By Ben Fractenberg
MANHATTAN — Political consultants who helped run city Comptroller John Liu’s campaign are now lobbying for money managers who want a piece of the city's $103 billion pension fund, which Liu’s office controls, the New York Post reported Sunday.
The consultants work for Bill Lynch Associates, which Liu reportedly paid $95,000 last year in his bid for office.
The Post obtained e-mails between Lynch Lobbyist Luther Smith and Liu advisor Eric Eve.
"I hope you can move these requests along," Smith allegedly wrote to Eve in an e-mail. "I'm only requesting meetings (which we won't attend) and neither of these individuals are clients at this time."
Smith reportedly contacted Eve after failing to set up a meeting through lower-level comptroller’s office employees.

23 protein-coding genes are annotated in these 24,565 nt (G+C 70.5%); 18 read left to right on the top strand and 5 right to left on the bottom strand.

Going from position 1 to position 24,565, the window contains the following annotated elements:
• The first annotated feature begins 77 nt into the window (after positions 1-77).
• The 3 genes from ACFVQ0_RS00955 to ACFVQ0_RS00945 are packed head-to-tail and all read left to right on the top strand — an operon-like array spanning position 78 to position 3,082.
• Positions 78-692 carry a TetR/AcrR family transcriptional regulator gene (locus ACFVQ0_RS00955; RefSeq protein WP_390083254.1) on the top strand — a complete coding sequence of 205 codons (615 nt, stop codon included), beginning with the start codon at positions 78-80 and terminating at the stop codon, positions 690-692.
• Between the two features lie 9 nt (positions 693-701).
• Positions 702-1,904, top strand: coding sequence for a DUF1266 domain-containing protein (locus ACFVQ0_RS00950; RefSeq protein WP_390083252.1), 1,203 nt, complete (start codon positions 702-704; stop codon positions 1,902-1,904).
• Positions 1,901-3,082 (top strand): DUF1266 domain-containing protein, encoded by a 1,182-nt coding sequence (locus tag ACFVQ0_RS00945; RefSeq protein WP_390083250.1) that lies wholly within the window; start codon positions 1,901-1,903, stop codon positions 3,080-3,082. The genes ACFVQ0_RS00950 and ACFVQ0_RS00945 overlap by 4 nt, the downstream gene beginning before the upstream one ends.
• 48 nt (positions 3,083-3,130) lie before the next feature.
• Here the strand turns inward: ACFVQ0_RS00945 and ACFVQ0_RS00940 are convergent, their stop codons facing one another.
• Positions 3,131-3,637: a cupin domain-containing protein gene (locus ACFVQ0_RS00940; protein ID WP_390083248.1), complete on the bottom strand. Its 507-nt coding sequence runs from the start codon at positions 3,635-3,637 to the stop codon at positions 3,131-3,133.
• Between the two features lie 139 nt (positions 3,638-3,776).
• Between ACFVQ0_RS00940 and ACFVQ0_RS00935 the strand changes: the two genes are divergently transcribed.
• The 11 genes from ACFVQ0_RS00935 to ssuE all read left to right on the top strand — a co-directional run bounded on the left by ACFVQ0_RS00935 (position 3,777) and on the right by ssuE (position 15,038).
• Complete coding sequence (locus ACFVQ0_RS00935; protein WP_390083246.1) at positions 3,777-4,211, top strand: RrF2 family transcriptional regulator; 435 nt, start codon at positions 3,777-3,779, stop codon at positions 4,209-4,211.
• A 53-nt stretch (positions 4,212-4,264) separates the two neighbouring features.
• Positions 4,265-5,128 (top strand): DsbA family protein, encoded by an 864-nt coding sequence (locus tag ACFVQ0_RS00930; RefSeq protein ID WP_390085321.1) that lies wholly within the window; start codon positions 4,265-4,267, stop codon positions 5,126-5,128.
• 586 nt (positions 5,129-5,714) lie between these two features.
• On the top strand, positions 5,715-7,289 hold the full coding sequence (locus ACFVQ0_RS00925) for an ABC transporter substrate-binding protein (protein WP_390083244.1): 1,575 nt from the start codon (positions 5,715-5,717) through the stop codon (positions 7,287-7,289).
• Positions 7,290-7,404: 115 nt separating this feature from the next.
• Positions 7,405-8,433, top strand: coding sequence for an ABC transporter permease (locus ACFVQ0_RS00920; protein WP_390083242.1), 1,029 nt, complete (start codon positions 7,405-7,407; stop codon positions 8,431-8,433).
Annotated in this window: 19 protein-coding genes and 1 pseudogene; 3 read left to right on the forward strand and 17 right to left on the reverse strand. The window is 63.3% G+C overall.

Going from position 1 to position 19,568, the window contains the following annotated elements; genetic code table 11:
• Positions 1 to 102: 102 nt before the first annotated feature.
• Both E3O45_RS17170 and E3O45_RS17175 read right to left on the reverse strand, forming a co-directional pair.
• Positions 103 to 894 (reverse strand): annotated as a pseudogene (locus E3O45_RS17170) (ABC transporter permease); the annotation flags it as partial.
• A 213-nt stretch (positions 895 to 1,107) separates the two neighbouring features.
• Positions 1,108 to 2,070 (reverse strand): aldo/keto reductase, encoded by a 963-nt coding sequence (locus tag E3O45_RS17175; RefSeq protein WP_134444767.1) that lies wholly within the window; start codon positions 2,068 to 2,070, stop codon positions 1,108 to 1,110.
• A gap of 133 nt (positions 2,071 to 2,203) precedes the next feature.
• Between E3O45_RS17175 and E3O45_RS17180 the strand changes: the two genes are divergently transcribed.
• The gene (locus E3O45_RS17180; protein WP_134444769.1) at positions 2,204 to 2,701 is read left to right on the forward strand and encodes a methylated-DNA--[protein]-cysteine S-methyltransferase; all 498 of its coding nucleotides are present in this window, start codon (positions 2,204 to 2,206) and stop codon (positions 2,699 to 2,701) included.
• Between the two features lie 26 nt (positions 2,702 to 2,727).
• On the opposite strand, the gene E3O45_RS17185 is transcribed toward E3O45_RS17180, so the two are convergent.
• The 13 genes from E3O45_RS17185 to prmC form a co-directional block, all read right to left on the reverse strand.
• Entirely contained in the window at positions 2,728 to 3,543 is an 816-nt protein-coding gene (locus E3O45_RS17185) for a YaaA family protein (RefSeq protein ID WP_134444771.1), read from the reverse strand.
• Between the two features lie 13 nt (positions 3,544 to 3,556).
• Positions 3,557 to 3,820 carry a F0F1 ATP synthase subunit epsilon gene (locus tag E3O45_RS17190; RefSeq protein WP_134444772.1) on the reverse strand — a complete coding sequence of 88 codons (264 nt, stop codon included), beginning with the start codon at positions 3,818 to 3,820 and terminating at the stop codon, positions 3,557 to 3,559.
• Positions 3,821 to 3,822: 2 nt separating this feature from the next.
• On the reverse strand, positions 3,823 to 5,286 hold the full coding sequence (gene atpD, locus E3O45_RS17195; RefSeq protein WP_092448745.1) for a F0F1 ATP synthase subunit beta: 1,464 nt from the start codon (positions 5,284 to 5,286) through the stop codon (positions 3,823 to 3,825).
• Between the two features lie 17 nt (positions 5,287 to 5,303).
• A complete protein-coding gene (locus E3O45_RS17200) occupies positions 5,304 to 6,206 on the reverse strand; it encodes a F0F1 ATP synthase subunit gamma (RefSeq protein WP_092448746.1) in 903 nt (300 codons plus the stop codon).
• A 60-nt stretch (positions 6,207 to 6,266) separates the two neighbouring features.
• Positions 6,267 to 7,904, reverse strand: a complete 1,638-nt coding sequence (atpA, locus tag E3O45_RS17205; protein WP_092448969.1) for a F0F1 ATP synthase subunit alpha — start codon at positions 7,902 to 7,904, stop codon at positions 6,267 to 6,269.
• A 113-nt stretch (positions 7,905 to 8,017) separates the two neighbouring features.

Liu’s office told the Post there haven’t been any meetings between their office and the lobbying firm.
"Mr. Eve did not ask for nor facilitate any meetings between the companies and the comptroller's office," Liu spokeswoman Sharon Lee reportedly said.
The allegations by the Post come after former comptroller Alan Hevesi pleaded guilty to accepting $1 million in gifts in exchange for access to city pension money.
"The comptroller will have to weather concerns that he's mixing politics and business," NYPIRG’s Gene Russianoff told the Post.